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Subject: Help me find a book to give my dad for Christmas rss

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Anna F.
United States
Mississippi
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My dad likes to read but I don't know what to get him so I'm turning to crowd sourcing.

He likes:
- Tolkien's LOTR and Hobbit, none of the rest
- PG Wodehouse
- Ben K. Green
- some Louis Lamour
- some James Michener

He didn't like:
- Harry Potter
- Dava Sobel
- CS Lewis

Any recs?
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Harmonica
Netherlands
Tilburg
Noord-Brabant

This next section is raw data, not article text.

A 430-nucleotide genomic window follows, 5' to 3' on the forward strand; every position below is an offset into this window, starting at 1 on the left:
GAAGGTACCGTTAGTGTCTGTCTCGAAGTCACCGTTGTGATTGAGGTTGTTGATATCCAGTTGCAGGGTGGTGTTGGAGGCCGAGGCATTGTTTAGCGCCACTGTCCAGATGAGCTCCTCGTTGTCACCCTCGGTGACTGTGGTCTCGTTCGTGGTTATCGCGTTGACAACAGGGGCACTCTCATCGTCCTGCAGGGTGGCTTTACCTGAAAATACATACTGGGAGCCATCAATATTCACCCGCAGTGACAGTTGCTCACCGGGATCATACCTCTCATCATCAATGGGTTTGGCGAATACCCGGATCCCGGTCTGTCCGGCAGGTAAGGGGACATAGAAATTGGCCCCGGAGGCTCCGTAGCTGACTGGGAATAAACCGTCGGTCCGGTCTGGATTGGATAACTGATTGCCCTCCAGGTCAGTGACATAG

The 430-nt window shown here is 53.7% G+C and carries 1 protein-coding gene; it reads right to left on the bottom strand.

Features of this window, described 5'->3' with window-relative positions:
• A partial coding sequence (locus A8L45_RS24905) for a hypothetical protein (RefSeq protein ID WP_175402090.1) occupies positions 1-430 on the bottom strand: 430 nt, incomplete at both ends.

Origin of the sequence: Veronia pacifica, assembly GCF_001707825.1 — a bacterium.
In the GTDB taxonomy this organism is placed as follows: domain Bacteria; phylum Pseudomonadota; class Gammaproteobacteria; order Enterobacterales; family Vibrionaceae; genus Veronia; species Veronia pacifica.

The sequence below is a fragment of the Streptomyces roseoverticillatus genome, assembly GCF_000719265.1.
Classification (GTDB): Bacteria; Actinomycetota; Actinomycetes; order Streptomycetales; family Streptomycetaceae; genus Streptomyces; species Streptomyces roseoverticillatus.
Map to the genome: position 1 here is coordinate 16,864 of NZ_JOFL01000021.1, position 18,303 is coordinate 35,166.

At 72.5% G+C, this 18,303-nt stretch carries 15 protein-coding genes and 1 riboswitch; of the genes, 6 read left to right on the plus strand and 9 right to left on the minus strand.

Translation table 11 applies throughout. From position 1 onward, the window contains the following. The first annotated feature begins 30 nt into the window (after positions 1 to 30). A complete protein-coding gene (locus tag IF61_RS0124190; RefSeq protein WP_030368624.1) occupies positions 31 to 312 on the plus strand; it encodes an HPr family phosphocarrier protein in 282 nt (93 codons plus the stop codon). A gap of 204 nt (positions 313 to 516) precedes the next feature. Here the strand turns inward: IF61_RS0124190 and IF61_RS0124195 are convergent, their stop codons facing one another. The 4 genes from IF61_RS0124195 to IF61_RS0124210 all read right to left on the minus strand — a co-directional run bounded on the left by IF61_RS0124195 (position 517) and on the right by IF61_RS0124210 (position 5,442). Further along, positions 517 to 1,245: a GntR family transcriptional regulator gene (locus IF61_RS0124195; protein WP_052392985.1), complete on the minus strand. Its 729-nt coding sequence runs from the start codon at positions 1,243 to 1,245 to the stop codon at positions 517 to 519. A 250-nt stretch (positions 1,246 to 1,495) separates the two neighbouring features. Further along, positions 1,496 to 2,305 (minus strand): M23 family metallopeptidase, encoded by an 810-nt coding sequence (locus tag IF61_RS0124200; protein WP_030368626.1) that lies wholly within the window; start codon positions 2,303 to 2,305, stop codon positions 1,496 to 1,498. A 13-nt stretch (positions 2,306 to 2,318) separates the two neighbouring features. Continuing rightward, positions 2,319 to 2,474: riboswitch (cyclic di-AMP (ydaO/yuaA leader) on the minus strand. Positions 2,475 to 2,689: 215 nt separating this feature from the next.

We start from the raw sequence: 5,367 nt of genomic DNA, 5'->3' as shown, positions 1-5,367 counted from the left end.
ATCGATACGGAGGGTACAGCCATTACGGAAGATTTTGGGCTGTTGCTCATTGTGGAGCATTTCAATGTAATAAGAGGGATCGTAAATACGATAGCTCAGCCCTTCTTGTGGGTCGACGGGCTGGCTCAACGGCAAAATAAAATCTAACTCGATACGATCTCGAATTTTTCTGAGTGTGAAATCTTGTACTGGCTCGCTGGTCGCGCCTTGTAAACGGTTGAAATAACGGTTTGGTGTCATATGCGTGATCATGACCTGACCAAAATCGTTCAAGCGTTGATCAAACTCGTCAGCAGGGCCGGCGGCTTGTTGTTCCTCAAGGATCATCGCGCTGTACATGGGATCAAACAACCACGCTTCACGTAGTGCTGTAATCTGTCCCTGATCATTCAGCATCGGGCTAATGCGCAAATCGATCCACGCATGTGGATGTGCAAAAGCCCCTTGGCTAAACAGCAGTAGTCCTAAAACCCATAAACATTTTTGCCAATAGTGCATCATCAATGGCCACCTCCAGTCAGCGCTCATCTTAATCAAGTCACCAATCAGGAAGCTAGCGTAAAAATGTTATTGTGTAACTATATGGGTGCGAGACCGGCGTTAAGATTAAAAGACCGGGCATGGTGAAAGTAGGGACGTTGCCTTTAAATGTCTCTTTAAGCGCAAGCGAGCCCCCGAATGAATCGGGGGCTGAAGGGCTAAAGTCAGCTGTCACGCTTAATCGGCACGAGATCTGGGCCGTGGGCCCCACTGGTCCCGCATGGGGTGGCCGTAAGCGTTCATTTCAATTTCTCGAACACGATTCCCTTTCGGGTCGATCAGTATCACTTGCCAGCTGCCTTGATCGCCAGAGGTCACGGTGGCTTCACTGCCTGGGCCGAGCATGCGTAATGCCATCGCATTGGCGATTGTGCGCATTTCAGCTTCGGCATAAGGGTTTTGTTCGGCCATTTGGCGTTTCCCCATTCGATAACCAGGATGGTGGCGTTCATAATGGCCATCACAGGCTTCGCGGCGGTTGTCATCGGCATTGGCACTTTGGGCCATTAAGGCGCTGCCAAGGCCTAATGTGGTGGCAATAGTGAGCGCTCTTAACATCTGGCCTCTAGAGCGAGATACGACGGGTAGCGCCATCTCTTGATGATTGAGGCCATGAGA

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Keep your lovin' brother happy!
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May I suggest Haruki Murakami. Pick one that is a collection of short stories, such as The Elephant Disappears or Blind Willow, Sleeping Woman. Easy read with a twist.
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shumyum
United States
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♒♒♒♒♎♒♒♒♒ sloooowly sinking
Does he read nonfiction? Michener + Lamour makes me think he'd like this biography of Kit Carson and the bitter defense the Navajo put up back then:



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maf man
United States
Waunakee (madison area)
WI
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do you know why he likes what he does? I tend to like books more on their plot where my dad is more critical of the actual writing style.